Harding and the Front Porch Plot

In 1920, Warren Harding ran the last true “front porch campaign,” a major party presidential candidate campaigning primarily from home… until Joe Biden for several months in 2020.

This 1920 New York Times article explains the rationale for Harding, the Republican nominee, in trying to replicate the successful 1896 front porch campaign of fellow Ohio Republican William McKinley. Many voters wanted a change after the 1918-19 Spanish flu epidemic and World War I both killed millions.

The determination to have Harding make a front porch campaign was deliberate and calculated. It was made because that kind of campaign would continually suggest McKinley. It was not because front porch campaigning is necessarily better than stump speaking. It was to emphasize as sharply as possible the break with the recent past and the return to the past of McKinley’s time.

Around 600,000 would gather on Harding’s property in Marion, Ohio to hear him speak during the campaign, in a town of only 30,000 residents. And it worked. While Harding did make occasional speeches elsewhere, he didn’t travel nearly as widely as Democratic challenger James Cox, who visited 36 of the 48 states at the time.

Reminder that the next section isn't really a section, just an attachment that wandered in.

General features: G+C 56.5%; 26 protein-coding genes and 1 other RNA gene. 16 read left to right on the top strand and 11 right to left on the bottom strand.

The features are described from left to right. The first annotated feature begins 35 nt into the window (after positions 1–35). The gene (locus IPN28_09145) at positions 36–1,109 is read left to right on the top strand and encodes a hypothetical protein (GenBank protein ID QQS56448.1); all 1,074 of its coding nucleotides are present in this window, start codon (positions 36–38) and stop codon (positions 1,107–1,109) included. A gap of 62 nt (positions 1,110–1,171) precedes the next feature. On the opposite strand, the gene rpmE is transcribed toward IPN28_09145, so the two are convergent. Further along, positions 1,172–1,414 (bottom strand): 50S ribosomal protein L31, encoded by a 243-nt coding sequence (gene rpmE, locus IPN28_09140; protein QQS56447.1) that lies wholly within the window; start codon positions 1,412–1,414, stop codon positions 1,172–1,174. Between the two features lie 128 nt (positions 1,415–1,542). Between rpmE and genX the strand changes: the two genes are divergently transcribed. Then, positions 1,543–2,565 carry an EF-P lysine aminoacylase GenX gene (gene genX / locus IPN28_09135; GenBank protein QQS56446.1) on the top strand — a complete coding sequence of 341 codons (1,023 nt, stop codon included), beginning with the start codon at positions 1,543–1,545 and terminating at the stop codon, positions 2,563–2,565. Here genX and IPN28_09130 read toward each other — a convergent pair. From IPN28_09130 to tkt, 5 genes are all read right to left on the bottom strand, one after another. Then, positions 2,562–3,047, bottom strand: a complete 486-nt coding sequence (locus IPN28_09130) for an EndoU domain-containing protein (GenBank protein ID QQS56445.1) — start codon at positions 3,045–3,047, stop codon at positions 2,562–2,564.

During the COVID-19 pandemic and associated shutdown, Democratic nominee Joe Biden didn’t make an in-person public appearance between March 15 and May 25. But appearing on camera from home, he reached audience numbers that Harding a century earlier could only dream of. 600,000 people is small compared to the millions who watched Biden’s virtual appearances on The Tonight Show Starring Jimmy Fallon, The Late Show with Stephen Colbert, and MSNBC’s Morning Joe.

This 1920 editorial cartoon by Clifford K. Berryman — not published in the New York Times — depicts that year’s Socialist Party candidate Eugene V. Debs, who was imprisoned at the time for urging Americans to resist the draft into World War I. (That was a criminal offense thanks to the Sedition Act of 1918, but would be legal today.) Debs won 3.4% of the popular vote, though no electoral votes. His sentence was commuted in 1921 by — who else? — President Harding, who met with Debs on his way home from jail.

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Harding and the Front Porch Plot (PDF)

Published: Sunday, July 18, 1920

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Written by Jesse

July 16th, 2020 at 12:41 pm

Posted in Politics

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